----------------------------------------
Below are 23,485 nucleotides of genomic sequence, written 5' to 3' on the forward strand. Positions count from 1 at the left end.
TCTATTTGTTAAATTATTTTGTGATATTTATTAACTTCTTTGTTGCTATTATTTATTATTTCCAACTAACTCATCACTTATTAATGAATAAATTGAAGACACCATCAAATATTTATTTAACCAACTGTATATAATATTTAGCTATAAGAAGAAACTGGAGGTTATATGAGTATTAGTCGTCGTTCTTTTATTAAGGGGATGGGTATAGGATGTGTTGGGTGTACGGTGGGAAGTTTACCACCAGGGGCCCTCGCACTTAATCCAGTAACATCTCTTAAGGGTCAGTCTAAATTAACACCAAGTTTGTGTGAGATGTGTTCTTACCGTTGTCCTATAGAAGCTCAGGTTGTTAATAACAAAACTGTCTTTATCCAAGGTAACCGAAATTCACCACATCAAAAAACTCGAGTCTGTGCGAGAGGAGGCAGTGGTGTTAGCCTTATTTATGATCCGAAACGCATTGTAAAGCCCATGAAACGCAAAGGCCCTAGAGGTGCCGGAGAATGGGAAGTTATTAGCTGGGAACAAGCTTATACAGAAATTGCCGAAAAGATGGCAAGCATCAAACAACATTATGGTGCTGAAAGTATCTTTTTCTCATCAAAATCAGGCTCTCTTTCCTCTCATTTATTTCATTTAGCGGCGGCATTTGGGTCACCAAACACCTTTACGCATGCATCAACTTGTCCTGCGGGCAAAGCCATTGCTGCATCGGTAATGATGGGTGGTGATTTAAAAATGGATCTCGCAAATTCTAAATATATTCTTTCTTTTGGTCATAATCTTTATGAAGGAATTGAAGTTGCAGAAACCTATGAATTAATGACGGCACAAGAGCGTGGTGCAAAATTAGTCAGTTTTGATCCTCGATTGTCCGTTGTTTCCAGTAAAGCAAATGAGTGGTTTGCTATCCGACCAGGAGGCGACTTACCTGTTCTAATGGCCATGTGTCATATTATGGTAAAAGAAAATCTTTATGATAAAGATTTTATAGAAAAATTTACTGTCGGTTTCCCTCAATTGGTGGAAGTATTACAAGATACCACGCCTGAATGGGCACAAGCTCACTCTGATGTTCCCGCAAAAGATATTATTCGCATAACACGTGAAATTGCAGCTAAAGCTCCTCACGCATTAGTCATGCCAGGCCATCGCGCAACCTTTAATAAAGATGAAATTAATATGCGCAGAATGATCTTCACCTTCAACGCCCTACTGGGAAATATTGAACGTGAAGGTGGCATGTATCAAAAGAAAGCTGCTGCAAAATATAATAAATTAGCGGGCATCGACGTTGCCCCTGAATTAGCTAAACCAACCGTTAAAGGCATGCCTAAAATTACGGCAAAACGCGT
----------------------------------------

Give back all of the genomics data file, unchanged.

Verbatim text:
Below are 23,485 nucleotides of genomic sequence, written 5' to 3' on the forward strand. Positions count from 1 at the left end.
TCTATTTGTTAAATTATTTTGTGATATTTATTAACTTCTTTGTTGCTATTATTTATTATTTCCAACTAACTCATCACTTATTAATGAATAAATTGAAGACACCATCAAATATTTATTTAACCAACTGTATATAATATTTAGCTATAAGAAGAAACTGGAGGTTATATGAGTATTAGTCGTCGTTCTTTTATTAAGGGGATGGGTATAGGATGTGTTGGGTGTACGGTGGGAAGTTTACCACCAGGGGCCCTCGCACTTAATCCAGTAACATCTCTTAAGGGTCAGTCTAAATTAACACCAAGTTTGTGTGAGATGTGTTCTTACCGTTGTCCTATAGAAGCTCAGGTTGTTAATAACAAAACTGTCTTTATCCAAGGTAACCGAAATTCACCACATCAAAAAACTCGAGTCTGTGCGAGAGGAGGCAGTGGTGTTAGCCTTATTTATGATCCGAAACGCATTGTAAAGCCCATGAAACGCAAAGGCCCTAGAGGTGCCGGAGAATGGGAAGTTATTAGCTGGGAACAAGCTTATACAGAAATTGCCGAAAAGATGGCAAGCATCAAACAACATTATGGTGCTGAAAGTATCTTTTTCTCATCAAAATCAGGCTCTCTTTCCTCTCATTTATTTCATTTAGCGGCGGCATTTGGGTCACCAAACACCTTTACGCATGCATCAACTTGTCCTGCGGGCAAAGCCATTGCTGCATCGGTAATGATGGGTGGTGATTTAAAAATGGATCTCGCAAATTCTAAATATATTCTTTCTTTTGGTCATAATCTTTATGAAGGAATTGAAGTTGCAGAAACCTATGAATTAATGACGGCACAAGAGCGTGGTGCAAAATTAGTCAGTTTTGATCCTCGATTGTCCGTTGTTTCCAGTAAAGCAAATGAGTGGTTTGCTATCCGACCAGGAGGCGACTTACCTGTTCTAATGGCCATGTGTCATATTATGGTAAAAGAAAATCTTTATGATAAAGATTTTATAGAAAAATTTACTGTCGGTTTCCCTCAATTGGTGGAAGTATTACAAGATACCACGCCTGAATGGGCACAAGCTCACTCTGATGTTCCCGCAAAAGATATTATTCGCATAACACGTGAAATTGCAGCTAAAGCTCCTCACGCATTAGTCATGCCAGGCCATCGCGCAACCTTTAATAAAGATGAAATTAATATGCGCAGAATGATCTTCACCTTCAACGCCCTACTGGGAAATATTGAACGTGAAGGTGGCATGTATCAAAAGAAAGCTGCTGCAAAATATAATAAATTAGCGGGCATCGACGTTGCCCCTGAATTAGCTAAACCAACCGTTAAAGGCATGCCTAAAATTACGGCAAAACGCGT